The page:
CITY HALL — A challenger to Mayor Rahm Emanuel accused him of breaking a campaign promise to hire 1,000 more police officers Monday while questioning the accuracy of Police Department crime statistics.
"This administration has failed in its commitment to improve public safety," said Cook County Commissioner Jesus "Chuy" Garcia (D-Chicago) in a City Hall news conference.
Garcia said Mayor Rahm Emanuel made a campaign promise four years ago to hire 1,000 police officers, adding, "That did not occur."
Garcia said, if elected, he'd fulfill that promise.
"Instead, the people of Chicago have suffered through over 10,000 shootings over a four-year span," Garcia said.
Calling that "a reality that needs to be changed," Garcia proposed improved community policing, "restorative justice" and a jobs program, especially targeting "young people ... in the hardest-hit areas," to address street violence.
The Emanuel campaign responded that the mayor already had expanded a summer jobs program for youths to 22,500 positions, and had put 1,000 more officers into community policing by transferring them from desk duty.
"Chicago's crime problem is a gun problem," according to a "fact sheet" put out by campaign spokesman Steve Mayberry, which touted stronger state and federal gun laws as a solution.
At the same time, Garcia suggested that Police Department crime statistics showing that murders are approaching a 50-year low this year are not accurate.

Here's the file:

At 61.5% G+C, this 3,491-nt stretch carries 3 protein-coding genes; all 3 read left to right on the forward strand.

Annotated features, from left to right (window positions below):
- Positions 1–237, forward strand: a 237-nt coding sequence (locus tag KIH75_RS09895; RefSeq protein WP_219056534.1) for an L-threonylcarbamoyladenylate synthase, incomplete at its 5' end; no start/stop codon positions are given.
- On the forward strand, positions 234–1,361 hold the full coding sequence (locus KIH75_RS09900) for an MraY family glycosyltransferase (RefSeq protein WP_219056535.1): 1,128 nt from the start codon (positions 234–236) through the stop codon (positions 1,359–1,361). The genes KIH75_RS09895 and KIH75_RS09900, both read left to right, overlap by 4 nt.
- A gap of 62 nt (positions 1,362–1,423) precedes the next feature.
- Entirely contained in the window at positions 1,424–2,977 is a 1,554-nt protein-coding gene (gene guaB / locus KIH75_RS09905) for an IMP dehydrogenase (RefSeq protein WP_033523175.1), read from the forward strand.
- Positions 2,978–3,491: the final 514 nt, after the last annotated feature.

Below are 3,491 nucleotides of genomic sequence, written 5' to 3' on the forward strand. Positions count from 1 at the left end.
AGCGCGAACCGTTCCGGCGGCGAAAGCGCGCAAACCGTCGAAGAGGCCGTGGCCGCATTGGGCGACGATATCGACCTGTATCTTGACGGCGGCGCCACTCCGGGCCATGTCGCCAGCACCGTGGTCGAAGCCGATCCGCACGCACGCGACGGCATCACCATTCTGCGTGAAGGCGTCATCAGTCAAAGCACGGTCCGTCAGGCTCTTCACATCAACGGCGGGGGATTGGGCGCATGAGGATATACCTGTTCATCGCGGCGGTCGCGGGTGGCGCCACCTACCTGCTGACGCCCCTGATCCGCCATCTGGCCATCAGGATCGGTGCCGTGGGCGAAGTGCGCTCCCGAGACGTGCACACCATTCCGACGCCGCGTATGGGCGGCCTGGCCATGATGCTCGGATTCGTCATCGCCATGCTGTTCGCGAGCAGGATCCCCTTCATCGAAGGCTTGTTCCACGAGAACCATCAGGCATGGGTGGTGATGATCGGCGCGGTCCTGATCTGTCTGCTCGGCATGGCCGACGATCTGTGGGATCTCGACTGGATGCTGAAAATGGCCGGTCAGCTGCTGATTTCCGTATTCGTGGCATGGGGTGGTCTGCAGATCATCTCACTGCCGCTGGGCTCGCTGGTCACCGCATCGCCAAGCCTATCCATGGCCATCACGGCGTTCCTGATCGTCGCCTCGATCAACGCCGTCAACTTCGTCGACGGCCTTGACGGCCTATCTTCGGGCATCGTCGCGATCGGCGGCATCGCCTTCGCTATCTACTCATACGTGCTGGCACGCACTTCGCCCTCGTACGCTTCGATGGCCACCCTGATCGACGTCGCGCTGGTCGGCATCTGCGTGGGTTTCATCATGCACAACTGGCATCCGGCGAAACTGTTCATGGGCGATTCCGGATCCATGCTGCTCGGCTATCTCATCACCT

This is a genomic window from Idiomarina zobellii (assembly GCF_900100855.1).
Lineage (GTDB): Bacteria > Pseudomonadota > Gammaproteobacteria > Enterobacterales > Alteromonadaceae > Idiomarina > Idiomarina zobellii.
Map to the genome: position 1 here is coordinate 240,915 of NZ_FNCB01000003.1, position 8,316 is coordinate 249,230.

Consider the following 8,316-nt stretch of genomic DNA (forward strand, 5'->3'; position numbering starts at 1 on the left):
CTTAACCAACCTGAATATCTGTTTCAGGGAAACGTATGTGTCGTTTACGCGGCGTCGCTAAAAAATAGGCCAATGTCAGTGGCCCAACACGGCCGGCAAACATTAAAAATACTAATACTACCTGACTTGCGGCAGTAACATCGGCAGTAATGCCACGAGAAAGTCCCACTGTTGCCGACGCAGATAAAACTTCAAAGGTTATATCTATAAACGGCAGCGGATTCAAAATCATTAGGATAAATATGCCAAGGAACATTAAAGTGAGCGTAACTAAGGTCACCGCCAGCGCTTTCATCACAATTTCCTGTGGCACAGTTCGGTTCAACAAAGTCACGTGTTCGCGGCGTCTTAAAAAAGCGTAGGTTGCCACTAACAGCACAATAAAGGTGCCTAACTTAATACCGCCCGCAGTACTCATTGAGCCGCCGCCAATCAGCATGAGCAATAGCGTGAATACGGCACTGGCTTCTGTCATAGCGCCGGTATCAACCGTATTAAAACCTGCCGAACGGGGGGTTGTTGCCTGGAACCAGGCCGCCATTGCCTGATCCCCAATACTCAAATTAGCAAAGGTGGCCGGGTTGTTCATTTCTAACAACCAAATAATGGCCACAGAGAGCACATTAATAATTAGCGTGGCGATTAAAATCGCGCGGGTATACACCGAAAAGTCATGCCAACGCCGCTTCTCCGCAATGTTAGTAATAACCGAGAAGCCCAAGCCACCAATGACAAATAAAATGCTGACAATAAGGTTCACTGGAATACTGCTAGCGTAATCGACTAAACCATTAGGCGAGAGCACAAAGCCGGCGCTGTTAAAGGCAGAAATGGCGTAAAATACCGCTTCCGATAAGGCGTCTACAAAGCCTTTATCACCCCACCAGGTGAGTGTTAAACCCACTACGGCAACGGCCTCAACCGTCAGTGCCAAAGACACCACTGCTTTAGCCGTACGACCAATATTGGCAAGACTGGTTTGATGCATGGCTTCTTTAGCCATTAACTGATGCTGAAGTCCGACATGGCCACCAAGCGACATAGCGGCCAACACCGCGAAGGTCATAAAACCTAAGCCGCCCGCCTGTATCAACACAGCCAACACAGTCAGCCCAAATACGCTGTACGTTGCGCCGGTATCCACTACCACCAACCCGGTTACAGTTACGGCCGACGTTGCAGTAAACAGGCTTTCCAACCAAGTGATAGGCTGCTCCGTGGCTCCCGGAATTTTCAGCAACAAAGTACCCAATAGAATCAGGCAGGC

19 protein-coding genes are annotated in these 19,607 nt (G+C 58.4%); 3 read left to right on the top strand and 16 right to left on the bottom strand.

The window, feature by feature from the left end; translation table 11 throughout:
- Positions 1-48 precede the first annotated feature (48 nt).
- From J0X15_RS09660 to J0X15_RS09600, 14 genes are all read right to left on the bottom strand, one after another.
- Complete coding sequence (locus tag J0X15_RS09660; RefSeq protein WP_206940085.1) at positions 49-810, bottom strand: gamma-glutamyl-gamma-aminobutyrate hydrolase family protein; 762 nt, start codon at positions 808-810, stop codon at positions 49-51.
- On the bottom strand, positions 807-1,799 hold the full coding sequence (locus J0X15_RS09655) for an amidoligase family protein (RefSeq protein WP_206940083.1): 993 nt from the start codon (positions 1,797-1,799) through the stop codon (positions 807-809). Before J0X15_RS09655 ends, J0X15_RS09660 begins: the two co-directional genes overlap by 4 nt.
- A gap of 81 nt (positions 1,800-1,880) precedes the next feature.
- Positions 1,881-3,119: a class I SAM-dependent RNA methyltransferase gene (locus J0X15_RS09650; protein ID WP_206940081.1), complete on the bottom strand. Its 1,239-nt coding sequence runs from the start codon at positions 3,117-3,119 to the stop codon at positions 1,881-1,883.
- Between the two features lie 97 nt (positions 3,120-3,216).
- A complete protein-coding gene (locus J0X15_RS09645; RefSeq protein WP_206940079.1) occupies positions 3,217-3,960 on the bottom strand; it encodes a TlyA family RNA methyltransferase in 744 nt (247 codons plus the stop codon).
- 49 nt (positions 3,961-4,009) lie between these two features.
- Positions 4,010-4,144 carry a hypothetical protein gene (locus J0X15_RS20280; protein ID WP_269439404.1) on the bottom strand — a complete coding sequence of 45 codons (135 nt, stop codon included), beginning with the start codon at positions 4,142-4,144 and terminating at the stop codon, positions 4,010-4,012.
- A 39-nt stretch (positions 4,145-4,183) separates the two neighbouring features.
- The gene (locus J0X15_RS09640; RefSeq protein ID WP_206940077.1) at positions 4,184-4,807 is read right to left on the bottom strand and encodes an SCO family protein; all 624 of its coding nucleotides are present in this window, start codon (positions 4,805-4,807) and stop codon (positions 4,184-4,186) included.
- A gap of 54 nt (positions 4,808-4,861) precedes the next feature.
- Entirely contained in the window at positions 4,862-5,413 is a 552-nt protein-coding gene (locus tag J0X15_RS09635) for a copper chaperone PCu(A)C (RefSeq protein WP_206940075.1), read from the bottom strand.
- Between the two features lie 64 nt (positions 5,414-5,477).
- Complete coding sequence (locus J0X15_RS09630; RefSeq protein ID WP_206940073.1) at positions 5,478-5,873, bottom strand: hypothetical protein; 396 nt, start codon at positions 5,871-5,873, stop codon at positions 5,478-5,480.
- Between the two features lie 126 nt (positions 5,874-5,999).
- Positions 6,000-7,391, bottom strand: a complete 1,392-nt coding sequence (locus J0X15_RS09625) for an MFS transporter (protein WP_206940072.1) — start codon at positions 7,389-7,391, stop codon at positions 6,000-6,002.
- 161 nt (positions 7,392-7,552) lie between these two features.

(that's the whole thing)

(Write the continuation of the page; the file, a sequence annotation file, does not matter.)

"If anyone is responsible for any funny fudging of numbers in the City of Chicago, it is the administration of Mayor Emanuel," Garcia said. "I think the administration wants to paint a rosy picture because of their failure to honor the promise to hire 1,000 additional cops four years ago. They've tried to color the reality of it," he added, by claiming to have put more officers on the street rather than on desk duty.
He also pointed to a 15 percent increase in shootings this year, crediting health professionals for saving lives — a notoriously difficult statistic to track, due to medical privacy laws and other restrictions.
Police Supt. Garry McCarthy held a news conference Monday afternoon to tout a 2014 murder count expected to be the lowest since 1965.
Garcia estimated the cost of hiring 1,000 more officers to be as much as $120 million, but he said that it would be paid for in part by reducing the approximately $100 million in police overtime the department is spending on the Operation Impact initiative to target violent areas.
"I think Mr. Garcia's comments reflect a fundamental lack of understanding of the city budget," said mayoral spokesman Adam Collins. He and police spokesman Marty Maloney said only about 40 percent of overtime was due to the Operation Impact initiative, and the rest went to court appearances, to special events like parades, and to officers being required to remain at crime scenes after their shifts had ended.
"You can't eliminate that," Collins said.
"In the last three years, we've graduated more than 1,000 officers" from the police academy, Maloney said. "And we have the most officers per capita of any of the five major cities in the country."
Maloney said relying on overtime gives the department more flexibility, as "bringing in an officer on overtime is cheaper than hiring a new officer."
Garcia said public safety and economic development go hand in hand, and he promised details on his program for economic development next month, including youth jobs in violent neighborhoods.
The election is set for Feb. 24. The field of 10 candidates who declared for the mayor's race is being being narrowed through petition challenges.
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